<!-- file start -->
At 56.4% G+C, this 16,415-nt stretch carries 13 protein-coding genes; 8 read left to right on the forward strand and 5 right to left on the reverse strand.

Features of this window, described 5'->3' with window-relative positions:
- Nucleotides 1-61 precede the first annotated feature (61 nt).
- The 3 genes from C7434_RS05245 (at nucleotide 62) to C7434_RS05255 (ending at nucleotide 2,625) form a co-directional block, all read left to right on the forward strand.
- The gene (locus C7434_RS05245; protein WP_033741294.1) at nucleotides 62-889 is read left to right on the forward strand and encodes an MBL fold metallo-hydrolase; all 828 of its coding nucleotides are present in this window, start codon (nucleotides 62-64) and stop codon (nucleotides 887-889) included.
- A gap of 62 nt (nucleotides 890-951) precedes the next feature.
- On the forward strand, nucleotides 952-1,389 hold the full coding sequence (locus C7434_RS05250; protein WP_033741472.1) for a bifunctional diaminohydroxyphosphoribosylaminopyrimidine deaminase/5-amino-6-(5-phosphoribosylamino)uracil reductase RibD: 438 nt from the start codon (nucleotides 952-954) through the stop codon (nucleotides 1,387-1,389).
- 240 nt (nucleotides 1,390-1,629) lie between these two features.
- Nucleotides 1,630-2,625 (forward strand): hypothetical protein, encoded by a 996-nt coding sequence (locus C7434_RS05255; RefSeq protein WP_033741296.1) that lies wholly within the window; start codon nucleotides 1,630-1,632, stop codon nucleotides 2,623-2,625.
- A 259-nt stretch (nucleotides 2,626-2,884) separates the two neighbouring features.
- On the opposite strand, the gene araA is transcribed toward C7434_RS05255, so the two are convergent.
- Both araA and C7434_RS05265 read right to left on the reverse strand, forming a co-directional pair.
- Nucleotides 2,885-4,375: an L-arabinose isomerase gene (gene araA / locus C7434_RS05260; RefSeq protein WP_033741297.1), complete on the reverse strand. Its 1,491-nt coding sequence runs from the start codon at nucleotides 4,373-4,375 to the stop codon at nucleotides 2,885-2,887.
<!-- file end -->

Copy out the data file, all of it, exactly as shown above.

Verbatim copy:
At 56.4% G+C, this 16,415-nt stretch carries 13 protein-coding genes; 8 read left to right on the forward strand and 5 right to left on the reverse strand.

Features of this window, described 5'->3' with window-relative positions:
- Nucleotides 1-61 precede the first annotated feature (61 nt).
- The 3 genes from C7434_RS05245 (at nucleotide 62) to C7434_RS05255 (ending at nucleotide 2,625) form a co-directional block, all read left to right on the forward strand.
- The gene (locus C7434_RS05245; protein WP_033741294.1) at nucleotides 62-889 is read left to right on the forward strand and encodes an MBL fold metallo-hydrolase; all 828 of its coding nucleotides are present in this window, start codon (nucleotides 62-64) and stop codon (nucleotides 887-889) included.
- A gap of 62 nt (nucleotides 890-951) precedes the next feature.
- On the forward strand, nucleotides 952-1,389 hold the full coding sequence (locus C7434_RS05250; protein WP_033741472.1) for a bifunctional diaminohydroxyphosphoribosylaminopyrimidine deaminase/5-amino-6-(5-phosphoribosylamino)uracil reductase RibD: 438 nt from the start codon (nucleotides 952-954) through the stop codon (nucleotides 1,387-1,389).
- 240 nt (nucleotides 1,390-1,629) lie between these two features.
- Nucleotides 1,630-2,625 (forward strand): hypothetical protein, encoded by a 996-nt coding sequence (locus C7434_RS05255; RefSeq protein WP_033741296.1) that lies wholly within the window; start codon nucleotides 1,630-1,632, stop codon nucleotides 2,623-2,625.
- A 259-nt stretch (nucleotides 2,626-2,884) separates the two neighbouring features.
- On the opposite strand, the gene araA is transcribed toward C7434_RS05255, so the two are convergent.
- Both araA and C7434_RS05265 read right to left on the reverse strand, forming a co-directional pair.
- Nucleotides 2,885-4,375: an L-arabinose isomerase gene (gene araA / locus C7434_RS05260; RefSeq protein WP_033741297.1), complete on the reverse strand. Its 1,491-nt coding sequence runs from the start codon at nucleotides 4,373-4,375 to the stop codon at nucleotides 2,885-2,887.